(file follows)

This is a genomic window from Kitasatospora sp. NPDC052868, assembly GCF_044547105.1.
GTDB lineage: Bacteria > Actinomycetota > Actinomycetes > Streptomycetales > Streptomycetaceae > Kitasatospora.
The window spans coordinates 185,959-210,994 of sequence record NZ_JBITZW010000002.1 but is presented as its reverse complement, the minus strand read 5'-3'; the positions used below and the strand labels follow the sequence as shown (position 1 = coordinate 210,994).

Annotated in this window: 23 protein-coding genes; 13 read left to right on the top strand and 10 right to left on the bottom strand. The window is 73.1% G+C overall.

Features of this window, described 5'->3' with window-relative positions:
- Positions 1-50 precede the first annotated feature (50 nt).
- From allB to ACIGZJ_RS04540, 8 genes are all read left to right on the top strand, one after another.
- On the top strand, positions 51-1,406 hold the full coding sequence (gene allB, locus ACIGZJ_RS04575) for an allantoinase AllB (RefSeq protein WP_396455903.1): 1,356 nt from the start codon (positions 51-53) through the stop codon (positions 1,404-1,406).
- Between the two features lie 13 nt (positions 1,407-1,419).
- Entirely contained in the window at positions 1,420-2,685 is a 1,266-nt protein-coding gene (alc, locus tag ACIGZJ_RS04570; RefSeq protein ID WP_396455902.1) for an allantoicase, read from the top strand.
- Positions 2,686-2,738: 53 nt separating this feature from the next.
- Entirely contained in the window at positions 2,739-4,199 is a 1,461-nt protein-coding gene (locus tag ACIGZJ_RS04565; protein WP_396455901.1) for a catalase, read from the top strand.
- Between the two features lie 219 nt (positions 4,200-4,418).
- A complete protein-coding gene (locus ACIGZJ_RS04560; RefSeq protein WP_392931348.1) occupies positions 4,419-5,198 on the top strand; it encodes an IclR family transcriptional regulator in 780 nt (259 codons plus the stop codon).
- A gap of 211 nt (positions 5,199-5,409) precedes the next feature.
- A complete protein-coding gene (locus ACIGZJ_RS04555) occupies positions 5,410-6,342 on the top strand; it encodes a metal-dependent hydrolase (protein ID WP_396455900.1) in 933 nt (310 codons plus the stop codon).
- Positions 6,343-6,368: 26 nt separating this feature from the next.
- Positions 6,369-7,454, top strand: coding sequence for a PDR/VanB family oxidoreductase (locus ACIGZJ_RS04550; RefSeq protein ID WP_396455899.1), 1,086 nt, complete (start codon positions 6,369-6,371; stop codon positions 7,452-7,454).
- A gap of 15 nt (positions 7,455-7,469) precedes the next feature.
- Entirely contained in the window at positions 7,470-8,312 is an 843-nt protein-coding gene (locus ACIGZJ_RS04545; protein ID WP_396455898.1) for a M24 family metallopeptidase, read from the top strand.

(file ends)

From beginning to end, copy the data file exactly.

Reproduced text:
This is a genomic window from Kitasatospora sp. NPDC052868, assembly GCF_044547105.1.
GTDB lineage: Bacteria > Actinomycetota > Actinomycetes > Streptomycetales > Streptomycetaceae > Kitasatospora.
The window spans coordinates 185,959-210,994 of sequence record NZ_JBITZW010000002.1 but is presented as its reverse complement, the minus strand read 5'-3'; the positions used below and the strand labels follow the sequence as shown (position 1 = coordinate 210,994).

Annotated in this window: 23 protein-coding genes; 13 read left to right on the top strand and 10 right to left on the bottom strand. The window is 73.1% G+C overall.

Features of this window, described 5'->3' with window-relative positions:
- Positions 1-50 precede the first annotated feature (50 nt).
- From allB to ACIGZJ_RS04540, 8 genes are all read left to right on the top strand, one after another.
- On the top strand, positions 51-1,406 hold the full coding sequence (gene allB, locus ACIGZJ_RS04575) for an allantoinase AllB (RefSeq protein WP_396455903.1): 1,356 nt from the start codon (positions 51-53) through the stop codon (positions 1,404-1,406).
- Between the two features lie 13 nt (positions 1,407-1,419).
- Entirely contained in the window at positions 1,420-2,685 is a 1,266-nt protein-coding gene (alc, locus tag ACIGZJ_RS04570; RefSeq protein ID WP_396455902.1) for an allantoicase, read from the top strand.
- Positions 2,686-2,738: 53 nt separating this feature from the next.
- Entirely contained in the window at positions 2,739-4,199 is a 1,461-nt protein-coding gene (locus tag ACIGZJ_RS04565; protein WP_396455901.1) for a catalase, read from the top strand.
- Between the two features lie 219 nt (positions 4,200-4,418).
- A complete protein-coding gene (locus ACIGZJ_RS04560; RefSeq protein WP_392931348.1) occupies positions 4,419-5,198 on the top strand; it encodes an IclR family transcriptional regulator in 780 nt (259 codons plus the stop codon).
- A gap of 211 nt (positions 5,199-5,409) precedes the next feature.
- A complete protein-coding gene (locus ACIGZJ_RS04555) occupies positions 5,410-6,342 on the top strand; it encodes a metal-dependent hydrolase (protein ID WP_396455900.1) in 933 nt (310 codons plus the stop codon).
- Positions 6,343-6,368: 26 nt separating this feature from the next.
- Positions 6,369-7,454, top strand: coding sequence for a PDR/VanB family oxidoreductase (locus ACIGZJ_RS04550; RefSeq protein ID WP_396455899.1), 1,086 nt, complete (start codon positions 6,369-6,371; stop codon positions 7,452-7,454).
- A gap of 15 nt (positions 7,455-7,469) precedes the next feature.
- Entirely contained in the window at positions 7,470-8,312 is an 843-nt protein-coding gene (locus ACIGZJ_RS04545; protein ID WP_396455898.1) for a M24 family metallopeptidase, read from the top strand.